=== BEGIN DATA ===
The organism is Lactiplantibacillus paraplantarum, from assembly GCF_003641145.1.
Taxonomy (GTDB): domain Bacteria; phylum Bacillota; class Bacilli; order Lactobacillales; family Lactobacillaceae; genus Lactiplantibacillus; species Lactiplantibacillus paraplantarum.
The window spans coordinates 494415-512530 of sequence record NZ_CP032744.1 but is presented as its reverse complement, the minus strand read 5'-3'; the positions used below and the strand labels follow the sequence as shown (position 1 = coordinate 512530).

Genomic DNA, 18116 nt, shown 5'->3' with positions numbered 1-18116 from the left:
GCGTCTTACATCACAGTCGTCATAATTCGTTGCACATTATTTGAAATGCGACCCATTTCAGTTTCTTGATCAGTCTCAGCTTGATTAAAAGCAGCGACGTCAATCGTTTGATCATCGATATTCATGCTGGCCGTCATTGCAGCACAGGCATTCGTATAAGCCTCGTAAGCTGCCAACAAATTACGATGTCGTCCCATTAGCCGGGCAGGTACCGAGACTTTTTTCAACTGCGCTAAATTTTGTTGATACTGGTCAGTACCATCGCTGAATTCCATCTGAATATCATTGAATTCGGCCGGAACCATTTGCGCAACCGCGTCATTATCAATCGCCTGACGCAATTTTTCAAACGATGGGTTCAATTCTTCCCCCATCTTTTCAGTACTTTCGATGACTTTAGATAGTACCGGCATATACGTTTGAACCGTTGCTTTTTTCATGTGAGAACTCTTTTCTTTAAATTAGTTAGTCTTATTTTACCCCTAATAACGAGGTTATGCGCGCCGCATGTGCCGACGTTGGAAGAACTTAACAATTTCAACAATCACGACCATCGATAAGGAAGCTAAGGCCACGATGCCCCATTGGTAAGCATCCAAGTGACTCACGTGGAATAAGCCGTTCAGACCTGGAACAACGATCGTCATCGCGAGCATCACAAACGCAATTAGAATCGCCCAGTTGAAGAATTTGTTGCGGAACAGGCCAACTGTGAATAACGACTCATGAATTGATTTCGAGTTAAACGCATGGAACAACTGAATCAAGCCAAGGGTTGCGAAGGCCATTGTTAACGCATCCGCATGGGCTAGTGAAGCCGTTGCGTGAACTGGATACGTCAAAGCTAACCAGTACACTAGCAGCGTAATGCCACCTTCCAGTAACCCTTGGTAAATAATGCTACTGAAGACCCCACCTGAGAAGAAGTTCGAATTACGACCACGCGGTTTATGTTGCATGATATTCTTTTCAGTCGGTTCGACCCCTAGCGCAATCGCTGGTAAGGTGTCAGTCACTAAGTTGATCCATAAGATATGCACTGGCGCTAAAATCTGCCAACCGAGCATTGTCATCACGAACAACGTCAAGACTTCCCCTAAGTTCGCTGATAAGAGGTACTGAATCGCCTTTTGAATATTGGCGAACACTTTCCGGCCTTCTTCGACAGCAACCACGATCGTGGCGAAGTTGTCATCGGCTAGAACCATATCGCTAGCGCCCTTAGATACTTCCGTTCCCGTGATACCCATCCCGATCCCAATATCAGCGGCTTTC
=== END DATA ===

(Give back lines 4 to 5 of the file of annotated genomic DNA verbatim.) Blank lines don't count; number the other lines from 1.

Genomic DNA, 18116 nt, shown 5'->3' with positions numbered 1-18116 from the left:
GCGTCTTACATCACAGTCGTCATAATTCGTTGCACATTATTTGAAATGCGACCCATTTCAGTTTCTTGATCAGTCTCAGCTTGATTAAAAGCAGCGACGTCAATCGTTTGATCATCGATATTCATGCTGGCCGTCATTGCAGCACAGGCATTCGTATAAGCCTCGTAAGCTGCCAACAAATTACGATGTCGTCCCATTAGCCGGGCAGGTACCGAGACTTTTTTCAACTGCGCTAAATTTTGTTGATACTGGTCAGTACCATCGCTGAATTCCATCTGAATATCATTGAATTCGGCCGGAACCATTTGCGCAACCGCGTCATTATCAATCGCCTGACGCAATTTTTCAAACGATGGGTTCAATTCTTCCCCCATCTTTTCAGTACTTTCGATGACTTTAGATAGTACCGGCATATACGTTTGAACCGTTGCTTTTTTCATGTGAGAACTCTTTTCTTTAAATTAGTTAGTCTTATTTTACCCCTAATAACGAGGTTATGCGCGCCGCATGTGCCGACGTTGGAAGAACTTAACAATTTCAACAATCACGACCATCGATAAGGAAGCTAAGGCCACGATGCCCCATTGGTAAGCATCCAAGTGACTCACGTGGAATAAGCCGTTCAGACCTGGAACAACGATCGTCATCGCGAGCATCACAAACGCAATTAGAATCGCCCAGTTGAAGAATTTGTTGCGGAACAGGCCAACTGTGAATAACGACTCATGAATTGATTTCGAGTTAAACGCATGGAACAACTGAATCAAGCCAAGGGTTGCGAAGGCCATTGTTAACGCATCCGCATGGGCTAGTGAAGCCGTTGCGTGAACTGGATACGTCAAAGCTAACCAGTACACTAGCAGCGTAATGCCACCTTCCAGTAACCCTTGGTAAATAATGCTACTGAAGACCCCACCTGAGAAGAAGTTCGAATTACGACCACGCGGTTTATGTTGCATGATATTCTTTTCAGTCGGTTCGACCCCTAGCGCAATCGCTGGTAAGGTGTCAGTCACTAAGTTGATCCATAAGATATGCACTGGCGCTAAAATCTGCCAACCGAGCATTGTCATCACGAACAACGTCAAGACTTCCCCTAAGTTCGCTGATAAGAGGTACTGAATCGCCTTTTGAATATTGGCGAACACTTTCCGGCCTTCTTCGACAGCAACCACGATCGTGGCGAAGTTGTCATCGGCTAGAACCATATCGCTAGCGCCCTTAGATACTTCCGTTCCCGTGATACCCATCCCGATCCCAATATCAGCGGCTTTC